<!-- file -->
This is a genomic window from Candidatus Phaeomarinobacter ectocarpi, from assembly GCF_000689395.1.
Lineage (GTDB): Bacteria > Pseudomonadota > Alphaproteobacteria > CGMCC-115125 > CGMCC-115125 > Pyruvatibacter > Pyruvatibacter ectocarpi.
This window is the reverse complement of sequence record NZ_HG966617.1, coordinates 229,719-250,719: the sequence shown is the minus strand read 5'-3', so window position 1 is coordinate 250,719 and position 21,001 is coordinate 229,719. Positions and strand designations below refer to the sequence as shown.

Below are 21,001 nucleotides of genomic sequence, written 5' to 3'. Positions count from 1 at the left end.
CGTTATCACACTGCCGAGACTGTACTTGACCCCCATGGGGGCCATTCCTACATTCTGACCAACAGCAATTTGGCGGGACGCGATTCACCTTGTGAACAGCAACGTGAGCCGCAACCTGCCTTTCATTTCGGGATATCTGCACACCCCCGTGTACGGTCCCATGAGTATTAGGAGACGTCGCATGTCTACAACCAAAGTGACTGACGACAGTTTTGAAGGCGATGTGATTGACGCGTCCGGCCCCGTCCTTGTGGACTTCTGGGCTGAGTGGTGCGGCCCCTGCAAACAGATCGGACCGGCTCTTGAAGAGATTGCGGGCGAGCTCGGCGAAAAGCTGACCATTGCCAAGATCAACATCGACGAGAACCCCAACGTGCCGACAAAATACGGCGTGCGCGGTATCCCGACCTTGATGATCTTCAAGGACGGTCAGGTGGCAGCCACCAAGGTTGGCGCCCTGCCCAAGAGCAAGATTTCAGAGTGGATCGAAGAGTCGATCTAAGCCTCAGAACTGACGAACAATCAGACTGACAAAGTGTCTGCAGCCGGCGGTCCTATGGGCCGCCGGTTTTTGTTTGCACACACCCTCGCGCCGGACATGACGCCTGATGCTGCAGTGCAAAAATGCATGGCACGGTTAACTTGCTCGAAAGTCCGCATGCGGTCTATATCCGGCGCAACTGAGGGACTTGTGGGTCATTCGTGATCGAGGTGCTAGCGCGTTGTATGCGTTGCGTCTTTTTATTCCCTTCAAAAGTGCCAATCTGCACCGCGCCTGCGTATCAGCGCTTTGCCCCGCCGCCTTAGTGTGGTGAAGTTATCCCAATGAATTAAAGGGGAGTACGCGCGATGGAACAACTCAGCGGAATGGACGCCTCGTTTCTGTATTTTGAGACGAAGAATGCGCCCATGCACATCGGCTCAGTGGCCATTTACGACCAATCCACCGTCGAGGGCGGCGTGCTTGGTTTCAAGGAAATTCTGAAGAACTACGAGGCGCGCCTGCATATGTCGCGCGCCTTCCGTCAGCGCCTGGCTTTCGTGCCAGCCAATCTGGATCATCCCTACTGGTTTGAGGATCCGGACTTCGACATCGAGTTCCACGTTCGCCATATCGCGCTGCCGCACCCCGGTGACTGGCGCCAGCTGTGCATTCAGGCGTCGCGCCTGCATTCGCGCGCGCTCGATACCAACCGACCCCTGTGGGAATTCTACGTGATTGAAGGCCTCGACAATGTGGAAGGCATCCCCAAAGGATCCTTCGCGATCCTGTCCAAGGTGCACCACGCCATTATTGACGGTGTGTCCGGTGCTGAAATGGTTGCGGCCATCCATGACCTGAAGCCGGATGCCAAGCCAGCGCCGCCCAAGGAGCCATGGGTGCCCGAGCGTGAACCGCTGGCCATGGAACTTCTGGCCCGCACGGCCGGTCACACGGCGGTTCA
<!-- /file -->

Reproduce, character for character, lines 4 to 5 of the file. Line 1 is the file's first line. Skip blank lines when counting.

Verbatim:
Below are 21,001 nucleotides of genomic sequence, written 5' to 3'. Positions count from 1 at the left end.
CGTTATCACACTGCCGAGACTGTACTTGACCCCCATGGGGGCCATTCCTACATTCTGACCAACAGCAATTTGGCGGGACGCGATTCACCTTGTGAACAGCAACGTGAGCCGCAACCTGCCTTTCATTTCGGGATATCTGCACACCCCCGTGTACGGTCCCATGAGTATTAGGAGACGTCGCATGTCTACAACCAAAGTGACTGACGACAGTTTTGAAGGCGATGTGATTGACGCGTCCGGCCCCGTCCTTGTGGACTTCTGGGCTGAGTGGTGCGGCCCCTGCAAACAGATCGGACCGGCTCTTGAAGAGATTGCGGGCGAGCTCGGCGAAAAGCTGACCATTGCCAAGATCAACATCGACGAGAACCCCAACGTGCCGACAAAATACGGCGTGCGCGGTATCCCGACCTTGATGATCTTCAAGGACGGTCAGGTGGCAGCCACCAAGGTTGGCGCCCTGCCCAAGAGCAAGATTTCAGAGTGGATCGAAGAGTCGATCTAAGCCTCAGAACTGACGAACAATCAGACTGACAAAGTGTCTGCAGCCGGCGGTCCTATGGGCCGCCGGTTTTTGTTTGCACACACCCTCGCGCCGGACATGACGCCTGATGCTGCAGTGCAAAAATGCATGGCACGGTTAACTTGCTCGAAAGTCCGCATGCGGTCTATATCCGGCGCAACTGAGGGACTTGTGGGTCATTCGTGATCGAGGTGCTAGCGCGTTGTATGCGTTGCGTCTTTTTATTCCCTTCAAAAGTGCCAATCTGCACCGCGCCTGCGTATCAGCGCTTTGCCCCGCCGCCTTAGTGTGGTGAAGTTATCCCAATGAATTAAAGGGGAGTACGCGCGATGGAACAACTCAGCGGAATGGACGCCTCGTTTCTGTATTTTGAGACGAAGAATGCGCCCATGCACATCGGCTCAGTGGCCATTTACGACCAATCCACCGTCGAGGGCGGCGTGCTTGGTTTCAAGGAAATTCTGAAGAACTACGAGGCGCGCCTGCATATGTCGCGCGCCTTCCGTCAGCGCCTGGCTTTCGTGCCAGCCAATCTGGATCATCCCTACTGGTTTGAGGATCCGGACTTCGACATCGAGTTCCACGTTCGCCATATCGCGCTGCCGCACCCCGGTGACTGGCGCCAGCTGTGCATTCAGGCGTCGCGCCTGCATTCGCGCGCGCTCGATACCAACCGACCCCTGTGGGAATTCTACGTGATTGAAGGCCTCGACAATGTGGAAGGCATCCCCAAAGGATCCTTCGCGATCCTGTCCAAGGTGCACCACGCCATTATTGACGGTGTGTCCGGTGCTGAAATGGTTGCGGCCATCCATGACCTGAAGCCGGATGCCAAGCCAGCGCCGCCCAAGGAGCCATGGGTGCCCGAGCGTGAACCGCTGGCCATGGAACTTCTGGCCCGCACGGCCGGTCACACGGCGGTTCA